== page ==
Science of the Spill: 28 June 2010
Here's a round-up of the latest weather science as it relates to the Gulf of Oil.
From this point on it this summer it becomes impossible to think about the oil catastrophe in the Gulf of Mexico without talking about the weather.
- First off, there are record-breaking high sea surface temperatures (SSTs) in the Gulf of Mexico right now. This map gives you a sense of just how hot those waters are compared to the Atlantic, Caribbean, or equatorial Pacific at the moment. (The map scale is in centigrade, convertible to Fahrenheit here.)
- So the question naturally arises, are these record-breaking SSTs in any way related to the fact that oil is covering a large part of the surface waters of the Gulf? A lot of scarily high temperatures are coming in from NOAA's buoy #42040, 64 nautical miles south of Dauphin Island, Alabama. There's an interesting discussion of that at Jesse Ferrell's WeatherMatrix blog. Are the sensors gummed with oil? Or is it really that hot? In regards to air temperatures, Ferrell writes:
"It's been fairly hot all over the Gulf States this month—not including Texas there have been over 100 daily record highs reported so far in June. In the Florida Keys, it's the hottest first half of June in recorded history.
- Whatever the fate of the instruments at the #42020 buoy, SSTs in much of the northern Gulf are above 84 degrees F already. In this high resolution NOAA-AMOL image, you can see how closely the hot water mirrors the oiled water.
- Roy Spencer, a climate denier published by the überconservative Encounter Books, doesn't think the oil is contributing to the warmer waters of the Gulf. Maybe it is. Maybe it isn't. But Spencer also doesn't believe we have anything to fear from more carbon dioxide in the atmosphere.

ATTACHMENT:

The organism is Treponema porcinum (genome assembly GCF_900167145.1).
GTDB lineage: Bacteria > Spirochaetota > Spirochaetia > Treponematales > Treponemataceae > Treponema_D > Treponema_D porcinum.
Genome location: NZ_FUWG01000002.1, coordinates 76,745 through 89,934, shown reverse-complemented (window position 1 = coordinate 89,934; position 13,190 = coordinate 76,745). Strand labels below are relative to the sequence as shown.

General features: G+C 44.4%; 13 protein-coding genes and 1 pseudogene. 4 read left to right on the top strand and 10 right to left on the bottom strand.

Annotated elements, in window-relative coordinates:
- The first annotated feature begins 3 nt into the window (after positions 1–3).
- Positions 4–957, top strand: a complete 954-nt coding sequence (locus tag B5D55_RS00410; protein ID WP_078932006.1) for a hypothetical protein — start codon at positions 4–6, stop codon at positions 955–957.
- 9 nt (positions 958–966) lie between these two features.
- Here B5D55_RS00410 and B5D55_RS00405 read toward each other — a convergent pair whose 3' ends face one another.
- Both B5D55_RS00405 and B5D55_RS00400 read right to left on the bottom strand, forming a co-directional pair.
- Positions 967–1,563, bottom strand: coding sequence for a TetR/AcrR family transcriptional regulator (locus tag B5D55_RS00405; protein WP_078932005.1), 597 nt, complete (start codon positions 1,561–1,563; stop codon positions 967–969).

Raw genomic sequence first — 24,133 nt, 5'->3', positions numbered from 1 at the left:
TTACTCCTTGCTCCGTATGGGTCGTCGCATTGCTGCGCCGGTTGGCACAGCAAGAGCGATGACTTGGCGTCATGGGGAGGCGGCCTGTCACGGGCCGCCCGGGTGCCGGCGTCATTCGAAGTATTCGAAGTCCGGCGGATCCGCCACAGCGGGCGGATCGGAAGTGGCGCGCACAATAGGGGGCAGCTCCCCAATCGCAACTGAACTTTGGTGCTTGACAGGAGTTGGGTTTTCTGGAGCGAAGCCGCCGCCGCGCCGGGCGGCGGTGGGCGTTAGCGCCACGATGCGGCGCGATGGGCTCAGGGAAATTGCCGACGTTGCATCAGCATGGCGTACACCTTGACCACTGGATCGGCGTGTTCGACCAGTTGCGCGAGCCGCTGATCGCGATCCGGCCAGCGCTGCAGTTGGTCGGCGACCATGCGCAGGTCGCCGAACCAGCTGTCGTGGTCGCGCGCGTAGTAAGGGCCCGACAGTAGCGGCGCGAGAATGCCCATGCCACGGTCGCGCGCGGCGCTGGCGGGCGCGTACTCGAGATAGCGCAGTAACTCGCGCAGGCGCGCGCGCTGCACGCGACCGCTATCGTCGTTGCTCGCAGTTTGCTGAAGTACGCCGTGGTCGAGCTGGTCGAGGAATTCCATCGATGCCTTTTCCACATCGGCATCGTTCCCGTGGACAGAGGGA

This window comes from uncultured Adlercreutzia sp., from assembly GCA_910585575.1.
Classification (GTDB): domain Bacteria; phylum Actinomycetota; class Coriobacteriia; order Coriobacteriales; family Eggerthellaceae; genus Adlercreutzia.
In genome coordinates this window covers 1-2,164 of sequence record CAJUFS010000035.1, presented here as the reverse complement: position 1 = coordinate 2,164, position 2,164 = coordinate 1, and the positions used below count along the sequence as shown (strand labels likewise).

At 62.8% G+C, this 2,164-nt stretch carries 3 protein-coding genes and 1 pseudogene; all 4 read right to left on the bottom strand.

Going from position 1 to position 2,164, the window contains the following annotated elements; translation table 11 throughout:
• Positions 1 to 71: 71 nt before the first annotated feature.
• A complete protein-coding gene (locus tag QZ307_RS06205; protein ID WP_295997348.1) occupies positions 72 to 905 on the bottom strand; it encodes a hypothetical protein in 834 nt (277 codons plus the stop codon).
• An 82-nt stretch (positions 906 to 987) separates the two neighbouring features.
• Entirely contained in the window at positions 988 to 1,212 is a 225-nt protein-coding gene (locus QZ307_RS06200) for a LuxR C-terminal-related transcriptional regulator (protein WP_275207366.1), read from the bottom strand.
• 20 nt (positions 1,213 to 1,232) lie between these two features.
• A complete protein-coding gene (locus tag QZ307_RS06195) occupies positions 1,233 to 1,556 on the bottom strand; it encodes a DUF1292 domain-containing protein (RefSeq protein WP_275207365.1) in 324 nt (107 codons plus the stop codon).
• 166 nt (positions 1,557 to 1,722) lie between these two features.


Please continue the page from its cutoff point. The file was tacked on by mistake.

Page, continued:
- Jeff Masters at WunderBlog discusses whether the oil on the surface of the Gulf's waters might reduce evaporation enough to limit the growth-potential of a tropical storm system:
"Hurricanes are sustained by the heat liberated when water vapor that has evaporated from warm ocean waters condenses into rain. If one can reduce the amount of water evaporating from the ocean, a decrease in the hurricane's strength will result. Oil on the surface of the ocean will act to limit evaporation, and could potentially decrease the strength of a hurricane. However, if the oil is mixed away from the surface by the strong winds of a hurricane, the oil will have a very limited ability to reduce evaporation. According to a 2005 article in Popular Science magazine, Dr. Kerry Emanuel of MIT performed some tests in 2002 to see if oil on the surface of water could significantly reduce evaporation into a hurricane. He found that the slick quickly dissipated under high wind conditions that generated rough seas."
- Masters writes this evening about the prospects for Tropical Storm Alex:
"Satellite loops show that Alex has a very large circulation covering about 2/3 of the Gulf of Mexico. We can expect that should Alex become a Category 2 or stronger hurricane, its storm surge will affect a much wider stretch of coast than Hurricane Dolly of 2008 did.
- Whatever the effects of oil on the water, and whatever Alex's ultimate track path, it looks like there will be enough weather in the vicinity of the Deepwater Horizon gusher in the next few days to prevent BP from deploying its third oil containment rig.
- And if you check out this water vapor image in the next 24 hours, you'll likely see a fairly energy intensive pulse of moisture coming off the west coast of Africa, en route to the Caribbean and maybe the Gulf, sometime in the next week or so, along a route known as Hurricane Alley.